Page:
From Chamas to Online Shopping: Kapu’s Social eCommerce in Kenya

Kenyan social ecommerce startup Kapu aims to alleviate the impact of rising food prices for Kenyan consumers by offering groceries at lower prices through online and offline channels. Kapu enables group bulk-buying of groceries and claims to help consumers save up to 30% on the purchase of fresh produce and packaged consumer goods.

Kapu operates through more than 1,500 agent collection centres across Nairobi, and it plans to expand its local network to fully penetrate Kenya’s capital before eyeing new markets. The company is also expanding its network of local agents who take orders from consumers, and it will soon support WhatsApp orders too. Customers receive a notification from Kapu and its agents to collect their goods, with many agents also offer home delivery.

Kapu said its offline channel and online direct-to-consumer models are designed for the Kenyan market, where e-commerce has not taken off, but social commerce shows potential. Kenya has one of the highest percentages of monthly WhatsApp users globally, according to Global Web Index’s 2020 Social Media User Trends Report. The popularity of the social commerce sector is surging in the region as the shift towards online shopping continues post-Covid pandemic.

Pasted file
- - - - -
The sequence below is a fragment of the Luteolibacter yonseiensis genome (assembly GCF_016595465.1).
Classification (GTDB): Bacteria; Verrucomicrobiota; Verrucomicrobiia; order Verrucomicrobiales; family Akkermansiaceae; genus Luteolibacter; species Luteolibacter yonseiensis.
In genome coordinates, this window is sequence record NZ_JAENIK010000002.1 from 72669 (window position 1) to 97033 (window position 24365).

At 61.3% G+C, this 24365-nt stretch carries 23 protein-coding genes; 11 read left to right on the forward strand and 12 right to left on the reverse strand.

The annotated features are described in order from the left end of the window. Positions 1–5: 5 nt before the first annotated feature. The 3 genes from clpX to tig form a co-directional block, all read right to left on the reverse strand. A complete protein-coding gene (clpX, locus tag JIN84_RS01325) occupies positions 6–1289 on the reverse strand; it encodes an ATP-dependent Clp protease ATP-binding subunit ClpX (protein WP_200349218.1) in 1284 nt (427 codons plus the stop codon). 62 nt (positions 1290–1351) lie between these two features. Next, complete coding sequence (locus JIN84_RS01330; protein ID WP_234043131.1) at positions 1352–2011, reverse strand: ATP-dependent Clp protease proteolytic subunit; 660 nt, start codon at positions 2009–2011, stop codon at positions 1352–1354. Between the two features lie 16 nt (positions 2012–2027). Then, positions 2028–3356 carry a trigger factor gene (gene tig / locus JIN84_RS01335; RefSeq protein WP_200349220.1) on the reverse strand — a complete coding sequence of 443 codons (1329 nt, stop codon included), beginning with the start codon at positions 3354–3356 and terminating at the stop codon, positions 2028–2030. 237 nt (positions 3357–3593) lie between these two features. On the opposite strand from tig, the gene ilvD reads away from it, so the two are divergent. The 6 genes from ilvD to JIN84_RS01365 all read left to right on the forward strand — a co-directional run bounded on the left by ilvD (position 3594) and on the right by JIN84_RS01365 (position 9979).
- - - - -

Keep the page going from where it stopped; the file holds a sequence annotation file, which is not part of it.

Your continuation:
In Kenya, group-shopping and pooling money to buy items in bulk from wholesalers is a common practice, where friends celebrate their haul in “chamas,” house parties where the items are distributed on selected dates. Although this cultural practice is well-known, it is not typically used for everyday shopping. However, start-ups like Kapu and their competitor TuShop, can leverage this existing cultural awareness and expand the social circle to offer group-buying options to a wider audience.

In China, the social buying model has garnered significant popularity. Ecommerce firms, including Shihuituan, have tapped into this trend by offering consumer goods such as fresh produce, vegetables, and packaged items, with a focus on lower-tier cities where competition is less fierce.

The success of the model largely hinges on the community leader, who plays a central role in placing orders, receiving goods, and handling last-mile delivery. These leaders are typically stay-at-home mothers or local neighborhood stores, acting as influencers and community marketers, and earning an average commission of 10%.

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